The data of this qualitative study was gathered in Finland, in the metropolitan area of Helsinki during spring 2016 when new curriculum lauched and it is a part of wider research about teacher pedagogical thinking and narrative pedagogy used in classroom. Six classroom teachers (teachers 1-6), which teach children from 7-12 years old were interviewed individually using semi-structured interviews. The theme of the interviews were teachers pedagogical thinking and decision making. Interviews could be described as in-depth interviews since teachers reflect their whole teaching career and development of their pedagogy. All the teachers interviewed have been working more than 7 years and can be considered as experienced expert teachers. Because of that they are more aware of their teaching aims and teaching strategies than novice teachers and comprise a good focus group to this research (see Kansanen et al., 2000). All of them are also teaching worldview education so religious education or secular Ethics.The aim was not to seek out representativeness, rather, interviewing of the teachers provided an opportunity to learn from them. Analysis were made in inductive manner, which according to Hatch, 2002 means that “analysis is a search for patterns of meaning in data so that general statements about phenomena under investigation can be made.” (Hatch, 2002, 161). The analysis method was content analysis (see for example Elo & Kyngäs 2008) and sub-categories where listed finally under the four main categories (see figure 1). According to Hatch, 2002, this kind of analysis suit well for interview data where findings will be the presentation of participant perspectives as captured in interview or focus group data. (Hatch, 2002, 229-230)
All the narratives present in the classroom context seems to have a pedagogical purpose. It’s seems natural since teachers are pedagogically oriented and see their profession through that lens. Hence, we understand pedagogical category as main category to answer our research question so that the use of narratives in worldview education has always a pedagogical purpose. In order to give more informative answer, we need sub-categories that specify, what kind of sections does pedagogical purposes consist in this context. The categories found were: (1.) to know about religions and worldviews; (2.) to reflect on existential and transcendental issues; (3.) to develop ethical abilities; and (4.) to promote a sense of community. The first category comprises information about religions and worldviews, e.g. narratives that the belief systems are based on. Those narratives serve both as a learning content but also a tool to teach other things, such as doctrines and religious practices. Cultural impacts of religions was also stressed. On the second category, narratives give a chance to reflect existential and transcendental issues. This kind of reflection can be seen as the core of worldview education enabling pupils to develop their personal worldview and their relationship to perennial questions. Ethical competence was the center of third category. Narratives seems to offer a way to deal with ethical dimension of life from the distance, identifying with characters of the story. Formulated stories also function as a starting point for ethical discussions. In the fourth category narratives and traditional storytelling was offering a space to increase the students’ sense of community. It also gives chance to critically reflect pupil’s own tradition if the atmosphere was safe enough. Narrative pedagogy also revealed if there was some mistrust or even bullying the classroom.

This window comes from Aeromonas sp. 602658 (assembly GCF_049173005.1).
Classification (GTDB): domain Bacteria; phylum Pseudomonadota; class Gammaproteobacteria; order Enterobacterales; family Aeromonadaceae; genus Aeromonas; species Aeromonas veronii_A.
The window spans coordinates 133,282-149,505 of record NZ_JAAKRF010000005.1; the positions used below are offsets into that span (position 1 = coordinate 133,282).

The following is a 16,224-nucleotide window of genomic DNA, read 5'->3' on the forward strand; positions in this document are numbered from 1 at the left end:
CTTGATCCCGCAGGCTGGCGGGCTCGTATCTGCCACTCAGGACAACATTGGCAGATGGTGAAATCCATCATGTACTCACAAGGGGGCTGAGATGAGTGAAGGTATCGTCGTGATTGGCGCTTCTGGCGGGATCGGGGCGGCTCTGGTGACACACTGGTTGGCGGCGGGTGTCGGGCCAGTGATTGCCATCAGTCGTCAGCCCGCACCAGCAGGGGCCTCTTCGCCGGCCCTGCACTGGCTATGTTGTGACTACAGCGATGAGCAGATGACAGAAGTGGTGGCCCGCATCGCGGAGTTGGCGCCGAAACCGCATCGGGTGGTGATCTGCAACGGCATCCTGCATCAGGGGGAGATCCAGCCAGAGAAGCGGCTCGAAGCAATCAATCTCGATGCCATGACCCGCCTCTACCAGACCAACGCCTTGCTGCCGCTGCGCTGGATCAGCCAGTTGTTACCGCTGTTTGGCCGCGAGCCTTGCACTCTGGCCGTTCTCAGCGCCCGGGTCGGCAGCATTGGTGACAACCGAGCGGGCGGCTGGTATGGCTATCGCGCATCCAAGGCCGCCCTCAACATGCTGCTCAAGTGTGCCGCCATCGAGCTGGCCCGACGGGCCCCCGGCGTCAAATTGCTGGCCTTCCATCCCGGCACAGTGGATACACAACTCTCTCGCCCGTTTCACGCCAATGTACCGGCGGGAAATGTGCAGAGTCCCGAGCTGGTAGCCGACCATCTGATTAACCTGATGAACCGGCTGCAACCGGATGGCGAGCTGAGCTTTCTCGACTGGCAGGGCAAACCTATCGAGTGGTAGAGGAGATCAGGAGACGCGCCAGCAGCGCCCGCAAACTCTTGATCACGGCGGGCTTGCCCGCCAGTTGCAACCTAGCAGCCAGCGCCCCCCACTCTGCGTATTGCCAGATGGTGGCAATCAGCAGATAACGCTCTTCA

Bruner, Jerome 1986. Actual minds, possible worlds. Harvard University Press. Elo, S., and H. Kyngäs. 2008. “The Qualitative Content Analysis Process.” Journal of Advanced Nursing 62 (1): 107–115. doi:10.1111/j.1365-2648.2007.04569.x. Hatch, J. Amos. 2002. Doing Qualitative Research in Education Settings. State University of New York Press Heikkinen, H. 2002. Whatever is Narrative Research? In: Huttunen, R., Heikkinen, H. & Syrjälä, L. (Eds.) Narrative research. Voices of Teachers and Philosophers. Jyväskylä: SoPhi, 13 - 28. Kansanen, P., K. Tirri, M. Meri, L. Krokfors, and J. Husu. 2000. Teachers’ Pedagogical Thinking: Theoretical Landscapes, Practical Challenges. New York: Peter Lang.